- Grabbing advances to any program, rather than considering whether achieving goals in the wrong order makes things worse rather than better. (A Libertarian example: They want both open borders and an end to government wealth distribution such as welfare programs. Unfortunately, opening the borders first leads to an influx of social program dependents, making the overall problem worse (and increasing the voting block to preserve and expand the programs), when fixing or eliminating the programs first would remove most of the downsides to opening the borders later.)

Comment Re:Still limited to 60Hz? (Score 1) 293

Yes, but I'd like it to 3,840 x 2,160 resolution video at 120 or 240fps.

You realize that's 24 gigabits/second *minimum* just for 4K 120fps raw video, right? (With 4K's better color, it might be 32 Gbps, I'm not sure.) That is not a trivial challenge.

Comment Re:Too little too late? (Score 1) 293

or just 2160p as it should be called

Movies come in different aspect ratios. At 1.78:1 you get 1080p or 2160p. At the also popular 2.35:1 you get ~817p. 720p likewise becomes ~544p. Those aren't really helpful for comparison since 817p isn't lower resolution than 1080p. Only the horizontal resolution is constant, so it actually makes sense to use it. The use of vertical resolution comes from the days of analog TV when only horizontal resolution was continuous, not discrete.

(I'm sure the marketing folks were salivating over it anyway.)

Also, while I haven't watched your hour-long video (summary?), I'm not sure why anyone would target 4096 pixels wide, which would make upscaling existing HD very painful. Doubling the resolution is much simpler, and I very much doubt that 4K was ever a spec as opposed to a marketing term.

Comment Re:The real question (Score 1) 293

Have you seen the price of gold recently?

We're talking microns of gold plating on the surface of another metal. If you're paying more than a few dollars extra for that, it's not the gold that's driving up the price.

That being said, I agree that digital signals and error correction along with electrical and mechanical standards make cable quality almost irrelevant.

Comment There's NOTHING blocking production ramp-up (Score 1) 351

If we extrapolate this curve and assume everything else remains constant, DOOOOOOOOOM!!!!

Darned right. (The authors seem to think the battery makers won't respond to a market for more batteries by building more batteries. Duh!)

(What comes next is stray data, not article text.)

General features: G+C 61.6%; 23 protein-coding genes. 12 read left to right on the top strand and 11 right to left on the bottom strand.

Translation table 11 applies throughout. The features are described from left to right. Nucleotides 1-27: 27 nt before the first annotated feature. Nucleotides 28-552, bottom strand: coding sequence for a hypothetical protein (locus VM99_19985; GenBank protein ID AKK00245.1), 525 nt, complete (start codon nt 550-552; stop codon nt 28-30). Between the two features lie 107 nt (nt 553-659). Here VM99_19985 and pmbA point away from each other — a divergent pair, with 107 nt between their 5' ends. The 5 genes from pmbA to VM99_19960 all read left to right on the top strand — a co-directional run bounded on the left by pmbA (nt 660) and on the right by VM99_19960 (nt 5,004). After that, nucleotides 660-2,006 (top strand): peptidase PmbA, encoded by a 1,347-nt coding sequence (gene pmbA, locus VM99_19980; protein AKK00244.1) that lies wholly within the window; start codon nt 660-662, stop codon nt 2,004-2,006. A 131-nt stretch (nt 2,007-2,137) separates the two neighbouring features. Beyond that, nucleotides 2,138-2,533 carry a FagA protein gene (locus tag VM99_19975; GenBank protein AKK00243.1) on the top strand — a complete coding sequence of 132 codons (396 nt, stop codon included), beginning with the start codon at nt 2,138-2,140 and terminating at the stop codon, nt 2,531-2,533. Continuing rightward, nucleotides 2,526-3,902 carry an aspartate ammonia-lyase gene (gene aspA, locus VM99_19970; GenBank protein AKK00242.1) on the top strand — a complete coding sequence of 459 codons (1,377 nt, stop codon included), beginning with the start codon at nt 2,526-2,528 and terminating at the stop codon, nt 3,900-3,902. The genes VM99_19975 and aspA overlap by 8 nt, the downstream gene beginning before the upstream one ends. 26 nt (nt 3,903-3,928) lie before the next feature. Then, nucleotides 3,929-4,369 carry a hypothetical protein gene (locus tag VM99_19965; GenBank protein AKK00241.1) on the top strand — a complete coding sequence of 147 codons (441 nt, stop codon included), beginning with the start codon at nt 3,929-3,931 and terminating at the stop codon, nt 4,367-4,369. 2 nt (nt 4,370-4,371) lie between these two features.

As I understand it there's NOTHING blocking production ramp-up for Li-Ion batteries except lack of customer demand, which the auto industry is now rectifying. There's nothing exotic or rare in their composition.

Pretty much ditto for NiMH (except maybe for the price of nickel).

Henry Ford built a bunch of infrastructure to supply his auto company with necessary materials - including building his own steel mills, power plants, and soybean warehousing and processing operations (for early plastics). Any bets on whether Elon Musk would build his own battery plants if the current industry doesn't make him enough (or gouges him on the prices)?

Comment Plastics, too. (Score 1) 351

Sure it can. A process can generate a lot of some material which nobody currently needs. The manufacturer will then go and look for a market which can use this material and try to develop that market.

That was the case long ago for gasoline, it was a useless by-product for a long time was actually thrown causing some environmental problems, till they could finally figure out a use for the stuff.

Other examples:
  - Plastics
  - Asphalt
  - "Coal-tar" dies.
  - Liquified Natural Gas from remote oil fields (like the Middle East).

One of my favorites: Stove Pellets: They're made of sawdust from lumber mills, which used to be disposed of by burning it on site. They can sell them very cheap and still be far ahead of spending money to get rid of them (especially after EPA regs made burning them pricey). As a result, my house heating (in a mild climate place where shipping raises their price substantially) costs me maybe $300-400/year, vs. several thousand if I were still using natural gas. (It's carbon-neutral, too.)

Comment 12 inches per century, max? I'm SO scared. (Score 1) 341

Records and research show that sea level has been steadily rising at a rate of 1 to 2.5 millimeters (0.04 to 0.1 inches) per year since 1900.

Four to ten inches per century. Look out for the tidal wave.

Variation by a factor of 2.5? That's VERY noisy data to use for the extrapolation of rates. How few samples and what level of noise do they have that they can't come up with better error margins?

This rate may be increasing. Since 1992, new methods of satellite altimetry (the measurement of elevation or altitude) indicate a rate of rise of 3 millimeters (0.12 inches) per year.

And with noisy data you occasionally get an outlier on one end or the other. Of course if you want to produce panic you treat the biggest excursion as if it's the average, and extrapolate it out for a century. But even if you do that you're talking a whole 12 inches sea rise in a CENTURY.

It's been less than 2.4 centuries since the American Revolution, a little over five since Columbus made his famous trip. Don't you think that, if the sea level gradually rises by a foot per century the new construction will just be up the hills a little more and the companies will move?

And while we're at it, how OLD are these high-tek companies, and how long before they're replaced by a new generation? Do they actually expect to be in existence and in the same buildings after fifty or a hundred years? The mind boggles.